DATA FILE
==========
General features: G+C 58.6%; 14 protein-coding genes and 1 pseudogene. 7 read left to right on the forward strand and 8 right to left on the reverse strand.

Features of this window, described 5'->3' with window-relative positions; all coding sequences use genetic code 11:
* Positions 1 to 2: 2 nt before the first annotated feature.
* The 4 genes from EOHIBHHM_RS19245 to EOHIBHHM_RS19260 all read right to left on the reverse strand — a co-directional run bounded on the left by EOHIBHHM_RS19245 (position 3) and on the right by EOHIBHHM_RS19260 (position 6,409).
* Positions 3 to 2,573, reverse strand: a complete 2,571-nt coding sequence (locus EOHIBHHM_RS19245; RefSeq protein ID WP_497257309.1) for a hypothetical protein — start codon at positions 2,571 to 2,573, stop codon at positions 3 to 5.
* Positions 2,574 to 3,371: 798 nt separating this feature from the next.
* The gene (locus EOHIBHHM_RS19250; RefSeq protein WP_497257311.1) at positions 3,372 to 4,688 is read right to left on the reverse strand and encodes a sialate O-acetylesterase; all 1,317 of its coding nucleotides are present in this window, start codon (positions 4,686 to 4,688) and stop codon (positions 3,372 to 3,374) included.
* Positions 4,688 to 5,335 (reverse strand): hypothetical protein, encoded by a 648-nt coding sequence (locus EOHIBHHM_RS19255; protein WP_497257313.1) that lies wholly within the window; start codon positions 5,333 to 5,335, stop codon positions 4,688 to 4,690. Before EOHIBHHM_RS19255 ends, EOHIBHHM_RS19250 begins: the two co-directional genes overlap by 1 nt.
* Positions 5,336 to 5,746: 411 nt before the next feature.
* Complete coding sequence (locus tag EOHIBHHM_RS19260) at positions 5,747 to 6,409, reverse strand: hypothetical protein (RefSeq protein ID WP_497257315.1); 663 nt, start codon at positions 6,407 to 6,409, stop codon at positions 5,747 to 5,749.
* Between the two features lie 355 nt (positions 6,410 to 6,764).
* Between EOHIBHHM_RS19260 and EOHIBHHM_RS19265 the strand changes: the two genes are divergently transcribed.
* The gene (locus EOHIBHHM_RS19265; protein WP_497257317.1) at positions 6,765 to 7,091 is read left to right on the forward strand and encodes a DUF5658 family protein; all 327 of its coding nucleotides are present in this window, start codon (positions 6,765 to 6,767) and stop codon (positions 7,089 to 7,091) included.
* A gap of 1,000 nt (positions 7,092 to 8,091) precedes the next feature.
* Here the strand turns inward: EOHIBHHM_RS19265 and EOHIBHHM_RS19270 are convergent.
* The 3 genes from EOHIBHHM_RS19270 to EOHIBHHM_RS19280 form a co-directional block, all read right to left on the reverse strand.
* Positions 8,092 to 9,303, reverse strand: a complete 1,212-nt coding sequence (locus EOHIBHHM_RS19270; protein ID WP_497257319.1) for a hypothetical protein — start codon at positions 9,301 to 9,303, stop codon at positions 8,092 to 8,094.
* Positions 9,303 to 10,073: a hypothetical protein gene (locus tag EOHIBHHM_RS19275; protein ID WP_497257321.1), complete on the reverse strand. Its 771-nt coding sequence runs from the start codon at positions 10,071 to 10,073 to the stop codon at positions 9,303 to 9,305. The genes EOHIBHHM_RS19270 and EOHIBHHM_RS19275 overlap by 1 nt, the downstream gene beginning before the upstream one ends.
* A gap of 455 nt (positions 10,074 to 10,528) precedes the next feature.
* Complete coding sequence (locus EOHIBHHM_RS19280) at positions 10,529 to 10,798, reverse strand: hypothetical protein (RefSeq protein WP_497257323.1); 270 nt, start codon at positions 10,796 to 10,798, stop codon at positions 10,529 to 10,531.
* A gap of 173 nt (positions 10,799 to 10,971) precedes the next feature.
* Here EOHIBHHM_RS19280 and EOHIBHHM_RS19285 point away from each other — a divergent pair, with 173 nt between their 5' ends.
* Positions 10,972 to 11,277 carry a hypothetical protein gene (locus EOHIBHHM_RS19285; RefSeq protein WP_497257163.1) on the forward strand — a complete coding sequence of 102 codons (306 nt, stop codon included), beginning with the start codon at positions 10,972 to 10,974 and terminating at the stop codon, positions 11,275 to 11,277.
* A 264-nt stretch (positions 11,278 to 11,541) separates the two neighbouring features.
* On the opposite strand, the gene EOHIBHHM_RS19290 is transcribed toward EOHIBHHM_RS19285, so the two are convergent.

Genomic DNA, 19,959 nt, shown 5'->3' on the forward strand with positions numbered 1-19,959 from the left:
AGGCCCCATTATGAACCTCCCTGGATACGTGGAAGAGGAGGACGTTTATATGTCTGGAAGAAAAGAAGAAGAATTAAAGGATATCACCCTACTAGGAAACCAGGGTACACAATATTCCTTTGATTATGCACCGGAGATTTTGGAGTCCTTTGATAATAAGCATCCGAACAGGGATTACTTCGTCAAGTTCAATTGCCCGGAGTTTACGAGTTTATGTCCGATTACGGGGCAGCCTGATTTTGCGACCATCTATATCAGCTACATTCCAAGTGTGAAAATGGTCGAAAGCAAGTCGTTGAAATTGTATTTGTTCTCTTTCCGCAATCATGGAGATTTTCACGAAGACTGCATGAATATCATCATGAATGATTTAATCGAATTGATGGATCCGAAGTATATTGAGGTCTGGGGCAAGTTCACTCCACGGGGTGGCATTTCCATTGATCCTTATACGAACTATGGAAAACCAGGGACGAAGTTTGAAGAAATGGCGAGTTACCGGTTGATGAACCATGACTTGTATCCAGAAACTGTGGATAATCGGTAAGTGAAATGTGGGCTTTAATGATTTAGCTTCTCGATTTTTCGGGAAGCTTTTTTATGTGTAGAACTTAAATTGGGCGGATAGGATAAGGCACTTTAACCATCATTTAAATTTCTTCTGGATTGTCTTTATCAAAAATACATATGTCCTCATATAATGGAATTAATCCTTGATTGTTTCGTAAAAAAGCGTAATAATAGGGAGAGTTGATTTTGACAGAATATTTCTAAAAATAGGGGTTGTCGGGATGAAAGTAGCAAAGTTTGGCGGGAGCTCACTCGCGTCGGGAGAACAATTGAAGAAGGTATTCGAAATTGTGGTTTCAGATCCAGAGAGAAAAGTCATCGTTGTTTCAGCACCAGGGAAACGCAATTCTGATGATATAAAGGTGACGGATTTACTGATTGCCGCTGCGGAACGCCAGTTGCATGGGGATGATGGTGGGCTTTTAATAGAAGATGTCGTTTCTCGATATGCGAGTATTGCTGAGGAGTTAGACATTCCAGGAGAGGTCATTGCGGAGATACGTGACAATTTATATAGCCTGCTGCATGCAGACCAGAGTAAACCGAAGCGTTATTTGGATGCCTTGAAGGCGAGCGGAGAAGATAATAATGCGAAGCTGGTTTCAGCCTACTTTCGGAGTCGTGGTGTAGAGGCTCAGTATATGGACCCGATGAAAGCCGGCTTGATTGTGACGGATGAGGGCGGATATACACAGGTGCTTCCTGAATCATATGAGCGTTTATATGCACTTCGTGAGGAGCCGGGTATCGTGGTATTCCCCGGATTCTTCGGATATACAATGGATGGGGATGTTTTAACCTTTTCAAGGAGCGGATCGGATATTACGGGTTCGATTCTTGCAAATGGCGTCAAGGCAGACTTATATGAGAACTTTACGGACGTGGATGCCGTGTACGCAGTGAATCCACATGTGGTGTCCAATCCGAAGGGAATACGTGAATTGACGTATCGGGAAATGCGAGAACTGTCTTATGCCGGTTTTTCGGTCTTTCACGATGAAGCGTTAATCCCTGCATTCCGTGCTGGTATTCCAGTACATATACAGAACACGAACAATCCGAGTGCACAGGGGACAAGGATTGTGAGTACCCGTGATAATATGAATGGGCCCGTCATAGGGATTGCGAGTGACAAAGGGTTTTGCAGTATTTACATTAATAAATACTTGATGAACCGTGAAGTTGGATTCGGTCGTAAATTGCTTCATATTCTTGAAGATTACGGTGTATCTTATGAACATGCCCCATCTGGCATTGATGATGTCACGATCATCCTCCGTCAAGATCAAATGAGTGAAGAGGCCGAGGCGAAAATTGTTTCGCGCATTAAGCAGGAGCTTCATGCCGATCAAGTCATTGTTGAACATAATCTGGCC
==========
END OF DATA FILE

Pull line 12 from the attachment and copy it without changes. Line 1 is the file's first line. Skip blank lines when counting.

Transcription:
* Between EOHIBHHM_RS19260 and EOHIBHHM_RS19265 the strand changes: the two genes are divergently transcribed.